Document Type

Response or Comment

Publication Date



Carter v. Canada, MAID, physician-assisted dying, assisted suicide, voluntary euthanasia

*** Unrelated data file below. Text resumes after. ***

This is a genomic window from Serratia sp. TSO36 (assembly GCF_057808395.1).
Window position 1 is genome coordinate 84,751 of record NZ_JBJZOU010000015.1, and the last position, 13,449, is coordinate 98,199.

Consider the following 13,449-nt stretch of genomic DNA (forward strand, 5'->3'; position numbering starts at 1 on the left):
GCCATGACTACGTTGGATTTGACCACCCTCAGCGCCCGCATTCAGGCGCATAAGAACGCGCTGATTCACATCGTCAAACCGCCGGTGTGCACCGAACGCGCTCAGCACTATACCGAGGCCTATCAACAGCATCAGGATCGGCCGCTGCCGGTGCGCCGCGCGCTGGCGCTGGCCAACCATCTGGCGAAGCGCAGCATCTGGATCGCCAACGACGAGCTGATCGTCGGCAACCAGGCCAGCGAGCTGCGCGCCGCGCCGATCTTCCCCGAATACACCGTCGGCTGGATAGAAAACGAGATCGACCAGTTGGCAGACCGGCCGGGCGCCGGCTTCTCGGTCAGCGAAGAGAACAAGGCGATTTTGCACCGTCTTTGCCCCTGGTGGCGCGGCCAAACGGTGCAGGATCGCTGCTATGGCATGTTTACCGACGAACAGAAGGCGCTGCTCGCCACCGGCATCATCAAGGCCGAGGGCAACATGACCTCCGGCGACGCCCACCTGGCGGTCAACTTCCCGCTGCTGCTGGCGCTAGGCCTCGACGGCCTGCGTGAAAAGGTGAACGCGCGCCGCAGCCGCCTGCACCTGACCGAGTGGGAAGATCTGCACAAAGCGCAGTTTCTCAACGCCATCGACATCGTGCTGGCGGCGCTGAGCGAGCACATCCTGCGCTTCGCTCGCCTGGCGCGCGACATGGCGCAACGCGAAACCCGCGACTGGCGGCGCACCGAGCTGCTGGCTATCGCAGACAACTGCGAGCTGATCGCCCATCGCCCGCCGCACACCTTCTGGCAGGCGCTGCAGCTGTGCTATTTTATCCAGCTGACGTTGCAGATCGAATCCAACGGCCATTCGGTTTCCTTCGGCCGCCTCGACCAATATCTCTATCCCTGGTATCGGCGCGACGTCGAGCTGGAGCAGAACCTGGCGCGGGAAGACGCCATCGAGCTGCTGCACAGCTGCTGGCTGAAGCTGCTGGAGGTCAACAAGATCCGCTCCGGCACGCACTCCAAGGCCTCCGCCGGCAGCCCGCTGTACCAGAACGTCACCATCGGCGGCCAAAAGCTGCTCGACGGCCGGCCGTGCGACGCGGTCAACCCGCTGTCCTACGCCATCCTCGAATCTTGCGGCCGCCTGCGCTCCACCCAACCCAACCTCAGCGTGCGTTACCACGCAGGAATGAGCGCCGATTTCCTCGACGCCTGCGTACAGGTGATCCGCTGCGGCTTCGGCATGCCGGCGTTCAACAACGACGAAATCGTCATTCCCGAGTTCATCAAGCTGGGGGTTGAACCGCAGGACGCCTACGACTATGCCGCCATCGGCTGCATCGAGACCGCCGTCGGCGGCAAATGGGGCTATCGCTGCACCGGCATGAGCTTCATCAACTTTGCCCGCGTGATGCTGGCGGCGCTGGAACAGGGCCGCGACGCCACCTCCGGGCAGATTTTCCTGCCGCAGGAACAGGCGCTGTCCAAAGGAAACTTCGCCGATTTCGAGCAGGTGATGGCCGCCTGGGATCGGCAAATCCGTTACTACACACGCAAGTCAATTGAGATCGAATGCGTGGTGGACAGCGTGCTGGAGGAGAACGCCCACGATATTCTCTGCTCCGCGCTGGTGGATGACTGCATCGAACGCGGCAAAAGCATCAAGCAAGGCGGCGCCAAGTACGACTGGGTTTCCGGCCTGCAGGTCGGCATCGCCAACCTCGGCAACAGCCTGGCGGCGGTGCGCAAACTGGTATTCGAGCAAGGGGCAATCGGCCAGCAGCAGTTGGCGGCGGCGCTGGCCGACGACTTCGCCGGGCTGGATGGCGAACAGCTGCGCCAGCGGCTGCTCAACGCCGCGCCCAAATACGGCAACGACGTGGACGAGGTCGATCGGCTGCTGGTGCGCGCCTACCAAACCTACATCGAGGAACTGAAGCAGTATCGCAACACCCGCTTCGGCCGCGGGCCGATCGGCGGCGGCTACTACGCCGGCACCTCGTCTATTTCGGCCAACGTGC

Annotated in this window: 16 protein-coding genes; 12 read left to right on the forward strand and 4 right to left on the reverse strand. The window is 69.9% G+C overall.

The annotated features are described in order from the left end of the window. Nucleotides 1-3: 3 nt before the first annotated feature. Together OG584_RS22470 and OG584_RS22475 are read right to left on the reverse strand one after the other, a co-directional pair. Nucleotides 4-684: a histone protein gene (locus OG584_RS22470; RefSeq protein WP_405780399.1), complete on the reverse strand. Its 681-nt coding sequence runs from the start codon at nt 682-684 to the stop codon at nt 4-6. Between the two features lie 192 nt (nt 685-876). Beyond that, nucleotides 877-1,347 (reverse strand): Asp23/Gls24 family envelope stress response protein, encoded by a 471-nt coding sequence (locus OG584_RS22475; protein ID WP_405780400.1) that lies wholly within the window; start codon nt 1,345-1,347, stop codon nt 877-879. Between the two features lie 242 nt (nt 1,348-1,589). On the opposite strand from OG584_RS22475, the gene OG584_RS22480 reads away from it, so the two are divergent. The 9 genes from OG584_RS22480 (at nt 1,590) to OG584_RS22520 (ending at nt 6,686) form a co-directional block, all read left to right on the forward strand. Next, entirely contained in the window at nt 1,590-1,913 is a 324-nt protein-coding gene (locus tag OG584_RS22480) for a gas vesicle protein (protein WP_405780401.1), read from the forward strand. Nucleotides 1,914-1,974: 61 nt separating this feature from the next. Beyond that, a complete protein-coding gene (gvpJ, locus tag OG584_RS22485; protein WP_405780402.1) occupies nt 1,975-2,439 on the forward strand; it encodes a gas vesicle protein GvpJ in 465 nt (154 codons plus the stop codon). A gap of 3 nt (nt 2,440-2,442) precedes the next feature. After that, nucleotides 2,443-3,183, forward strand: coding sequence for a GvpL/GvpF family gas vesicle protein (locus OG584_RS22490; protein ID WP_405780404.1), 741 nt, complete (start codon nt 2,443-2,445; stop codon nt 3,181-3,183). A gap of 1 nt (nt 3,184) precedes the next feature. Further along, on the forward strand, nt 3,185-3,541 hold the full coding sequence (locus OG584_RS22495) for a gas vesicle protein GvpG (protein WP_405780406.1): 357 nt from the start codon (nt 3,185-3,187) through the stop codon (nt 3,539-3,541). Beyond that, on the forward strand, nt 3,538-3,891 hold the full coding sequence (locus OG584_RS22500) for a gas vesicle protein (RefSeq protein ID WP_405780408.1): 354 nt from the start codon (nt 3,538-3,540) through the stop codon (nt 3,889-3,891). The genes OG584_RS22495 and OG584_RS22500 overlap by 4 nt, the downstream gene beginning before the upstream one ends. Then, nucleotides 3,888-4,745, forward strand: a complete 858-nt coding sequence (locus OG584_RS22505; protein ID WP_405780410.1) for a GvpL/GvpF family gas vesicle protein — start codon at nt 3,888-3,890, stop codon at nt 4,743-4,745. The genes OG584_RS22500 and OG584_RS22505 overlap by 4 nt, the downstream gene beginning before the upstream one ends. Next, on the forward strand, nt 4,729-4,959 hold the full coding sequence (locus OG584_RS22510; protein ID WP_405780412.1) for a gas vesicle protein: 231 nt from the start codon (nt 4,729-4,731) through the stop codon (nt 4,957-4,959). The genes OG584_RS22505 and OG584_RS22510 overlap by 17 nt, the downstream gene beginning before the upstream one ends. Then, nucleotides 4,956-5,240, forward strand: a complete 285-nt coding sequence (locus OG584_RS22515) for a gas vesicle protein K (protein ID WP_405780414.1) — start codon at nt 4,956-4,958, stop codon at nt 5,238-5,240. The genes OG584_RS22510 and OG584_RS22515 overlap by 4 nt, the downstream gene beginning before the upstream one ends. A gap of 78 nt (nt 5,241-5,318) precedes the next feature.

On Feb. 6, 2015, the Supreme Court of Canada unanimously declared that the Criminal Code prohibitions on physician-assisted dying (both assisted suicide and voluntary euthanasia) violate the Canadian Charter of Rights and Freedoms.1 The Court immediately suspended the declaration, which means that its decision does not come into effect for 12 months. Canadians therefore have a year to prepare for the reality of legal physician-assisted dying, assuming that the federal government does not invoke the notwithstanding clause. In the immediate aftermath of this decision, a key question for physicians is “what can and should physicians do over the coming months to help the country get ready?” Indeed, there is much that physicians can do to help to ensure that Canada will be able to go forward with a legal framework that protects the vulnerable, enables competent adults to exercise their autonomy when their suffering becomes too much to bear and reconciles the competing charter rights of life, liberty and security of the person (patients) and conscience (physicians).

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